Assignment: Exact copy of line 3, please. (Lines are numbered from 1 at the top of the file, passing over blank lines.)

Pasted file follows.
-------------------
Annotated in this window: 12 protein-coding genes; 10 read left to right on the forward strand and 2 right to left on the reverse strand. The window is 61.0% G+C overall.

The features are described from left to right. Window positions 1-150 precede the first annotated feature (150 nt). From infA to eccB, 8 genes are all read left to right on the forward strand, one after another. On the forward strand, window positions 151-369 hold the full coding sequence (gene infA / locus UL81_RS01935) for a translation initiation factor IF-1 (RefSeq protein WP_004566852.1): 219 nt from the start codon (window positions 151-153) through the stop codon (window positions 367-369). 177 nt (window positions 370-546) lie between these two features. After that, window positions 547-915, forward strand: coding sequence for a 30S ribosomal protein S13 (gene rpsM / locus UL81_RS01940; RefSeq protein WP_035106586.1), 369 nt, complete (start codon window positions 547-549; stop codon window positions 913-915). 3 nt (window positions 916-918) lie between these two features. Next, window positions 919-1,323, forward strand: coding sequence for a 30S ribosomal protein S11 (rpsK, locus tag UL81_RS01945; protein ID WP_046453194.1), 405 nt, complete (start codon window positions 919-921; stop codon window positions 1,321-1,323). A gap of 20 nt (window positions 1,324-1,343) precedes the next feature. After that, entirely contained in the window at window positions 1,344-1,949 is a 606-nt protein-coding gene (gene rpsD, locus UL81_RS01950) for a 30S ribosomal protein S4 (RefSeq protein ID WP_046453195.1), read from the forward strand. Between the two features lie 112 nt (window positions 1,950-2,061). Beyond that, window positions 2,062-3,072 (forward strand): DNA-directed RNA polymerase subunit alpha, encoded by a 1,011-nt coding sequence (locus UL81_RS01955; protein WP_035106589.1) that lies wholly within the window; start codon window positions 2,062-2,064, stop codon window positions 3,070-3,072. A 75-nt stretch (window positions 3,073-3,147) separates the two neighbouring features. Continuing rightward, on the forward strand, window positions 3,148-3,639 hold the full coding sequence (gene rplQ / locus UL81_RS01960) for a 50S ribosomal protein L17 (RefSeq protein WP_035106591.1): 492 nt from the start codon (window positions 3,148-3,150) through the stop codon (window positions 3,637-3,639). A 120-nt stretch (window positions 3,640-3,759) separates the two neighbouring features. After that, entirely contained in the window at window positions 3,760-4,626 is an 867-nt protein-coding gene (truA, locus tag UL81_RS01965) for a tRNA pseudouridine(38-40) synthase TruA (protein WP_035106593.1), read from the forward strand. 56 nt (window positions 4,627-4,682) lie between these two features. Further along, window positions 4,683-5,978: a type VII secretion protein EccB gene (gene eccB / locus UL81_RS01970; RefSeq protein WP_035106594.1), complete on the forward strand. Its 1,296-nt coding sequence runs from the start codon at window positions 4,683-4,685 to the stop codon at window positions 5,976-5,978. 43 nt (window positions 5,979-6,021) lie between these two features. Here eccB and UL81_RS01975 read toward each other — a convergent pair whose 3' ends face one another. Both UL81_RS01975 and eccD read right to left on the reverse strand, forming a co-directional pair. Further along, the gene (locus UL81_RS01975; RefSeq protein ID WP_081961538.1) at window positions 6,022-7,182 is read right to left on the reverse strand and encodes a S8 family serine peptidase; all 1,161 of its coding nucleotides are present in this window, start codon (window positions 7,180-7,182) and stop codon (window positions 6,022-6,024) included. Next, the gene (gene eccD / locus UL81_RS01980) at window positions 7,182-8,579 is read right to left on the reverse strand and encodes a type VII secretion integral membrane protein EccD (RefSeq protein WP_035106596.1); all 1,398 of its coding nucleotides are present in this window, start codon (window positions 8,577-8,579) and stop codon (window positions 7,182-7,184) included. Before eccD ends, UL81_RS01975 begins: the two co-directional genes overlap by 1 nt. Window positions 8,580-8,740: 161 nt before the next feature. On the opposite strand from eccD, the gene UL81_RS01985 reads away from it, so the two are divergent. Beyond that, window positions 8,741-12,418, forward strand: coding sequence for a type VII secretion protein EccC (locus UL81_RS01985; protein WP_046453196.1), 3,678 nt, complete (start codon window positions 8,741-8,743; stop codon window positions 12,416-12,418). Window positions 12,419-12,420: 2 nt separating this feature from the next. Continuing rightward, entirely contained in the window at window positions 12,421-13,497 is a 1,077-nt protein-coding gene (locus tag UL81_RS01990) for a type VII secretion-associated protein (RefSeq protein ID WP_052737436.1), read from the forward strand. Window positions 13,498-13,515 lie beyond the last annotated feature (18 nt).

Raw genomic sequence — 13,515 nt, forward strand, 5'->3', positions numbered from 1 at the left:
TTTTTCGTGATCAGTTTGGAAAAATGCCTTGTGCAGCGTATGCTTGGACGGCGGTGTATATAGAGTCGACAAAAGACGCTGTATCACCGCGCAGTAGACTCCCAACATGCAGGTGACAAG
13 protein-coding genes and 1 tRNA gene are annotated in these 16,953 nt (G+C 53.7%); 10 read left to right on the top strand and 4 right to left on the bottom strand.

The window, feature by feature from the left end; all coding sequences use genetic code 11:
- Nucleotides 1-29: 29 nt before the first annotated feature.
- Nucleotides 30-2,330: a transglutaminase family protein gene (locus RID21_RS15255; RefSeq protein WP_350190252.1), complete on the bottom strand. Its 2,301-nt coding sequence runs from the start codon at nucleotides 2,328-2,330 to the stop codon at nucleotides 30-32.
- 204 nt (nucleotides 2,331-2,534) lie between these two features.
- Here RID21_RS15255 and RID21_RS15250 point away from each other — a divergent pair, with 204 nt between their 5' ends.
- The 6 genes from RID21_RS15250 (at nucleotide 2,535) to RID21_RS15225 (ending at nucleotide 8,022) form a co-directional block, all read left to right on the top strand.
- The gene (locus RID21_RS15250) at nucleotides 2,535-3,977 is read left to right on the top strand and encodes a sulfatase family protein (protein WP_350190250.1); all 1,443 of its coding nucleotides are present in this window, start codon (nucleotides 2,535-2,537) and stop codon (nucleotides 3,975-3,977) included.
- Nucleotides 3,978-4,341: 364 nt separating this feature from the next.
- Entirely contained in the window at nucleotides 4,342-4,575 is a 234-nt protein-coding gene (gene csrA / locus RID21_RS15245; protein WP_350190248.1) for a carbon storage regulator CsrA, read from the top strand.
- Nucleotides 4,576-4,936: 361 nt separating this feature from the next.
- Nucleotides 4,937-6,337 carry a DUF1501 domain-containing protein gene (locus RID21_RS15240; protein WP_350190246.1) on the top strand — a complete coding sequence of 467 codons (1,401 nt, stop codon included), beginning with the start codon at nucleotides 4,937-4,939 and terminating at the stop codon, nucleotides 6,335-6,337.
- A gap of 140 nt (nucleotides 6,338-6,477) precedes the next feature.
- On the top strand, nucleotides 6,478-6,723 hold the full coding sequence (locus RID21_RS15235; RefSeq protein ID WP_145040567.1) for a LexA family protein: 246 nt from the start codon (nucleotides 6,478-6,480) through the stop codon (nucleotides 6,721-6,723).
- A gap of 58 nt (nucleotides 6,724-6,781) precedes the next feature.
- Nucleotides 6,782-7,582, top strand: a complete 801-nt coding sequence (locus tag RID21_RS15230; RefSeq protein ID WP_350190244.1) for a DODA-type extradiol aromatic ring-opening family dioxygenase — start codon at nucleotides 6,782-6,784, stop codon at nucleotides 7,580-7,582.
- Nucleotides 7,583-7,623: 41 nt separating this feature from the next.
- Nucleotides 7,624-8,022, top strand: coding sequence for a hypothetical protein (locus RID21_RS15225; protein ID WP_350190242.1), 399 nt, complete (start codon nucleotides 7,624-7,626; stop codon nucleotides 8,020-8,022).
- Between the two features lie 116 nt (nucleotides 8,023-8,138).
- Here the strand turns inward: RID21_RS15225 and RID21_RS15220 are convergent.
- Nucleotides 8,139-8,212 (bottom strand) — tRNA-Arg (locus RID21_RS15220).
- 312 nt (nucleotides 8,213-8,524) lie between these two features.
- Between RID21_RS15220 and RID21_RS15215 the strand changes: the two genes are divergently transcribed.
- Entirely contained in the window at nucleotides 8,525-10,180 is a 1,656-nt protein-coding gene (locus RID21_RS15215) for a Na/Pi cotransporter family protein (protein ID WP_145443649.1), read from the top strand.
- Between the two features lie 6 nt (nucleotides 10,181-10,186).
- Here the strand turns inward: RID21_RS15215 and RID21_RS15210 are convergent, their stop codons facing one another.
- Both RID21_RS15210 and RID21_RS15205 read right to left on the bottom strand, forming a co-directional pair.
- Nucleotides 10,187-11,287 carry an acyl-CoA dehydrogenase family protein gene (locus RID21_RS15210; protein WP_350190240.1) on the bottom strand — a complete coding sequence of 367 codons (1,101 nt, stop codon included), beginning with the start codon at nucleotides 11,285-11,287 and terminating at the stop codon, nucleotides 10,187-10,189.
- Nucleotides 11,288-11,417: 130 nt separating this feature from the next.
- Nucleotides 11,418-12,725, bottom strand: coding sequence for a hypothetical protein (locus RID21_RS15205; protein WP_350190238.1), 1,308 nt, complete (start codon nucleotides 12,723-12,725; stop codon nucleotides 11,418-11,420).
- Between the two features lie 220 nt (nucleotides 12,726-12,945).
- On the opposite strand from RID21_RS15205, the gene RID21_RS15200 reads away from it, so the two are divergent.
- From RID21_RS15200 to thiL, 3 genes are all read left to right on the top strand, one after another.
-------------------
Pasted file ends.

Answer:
Raw genomic sequence — 13,515 nt, forward strand, 5'->3', positions numbered from 1 at the left: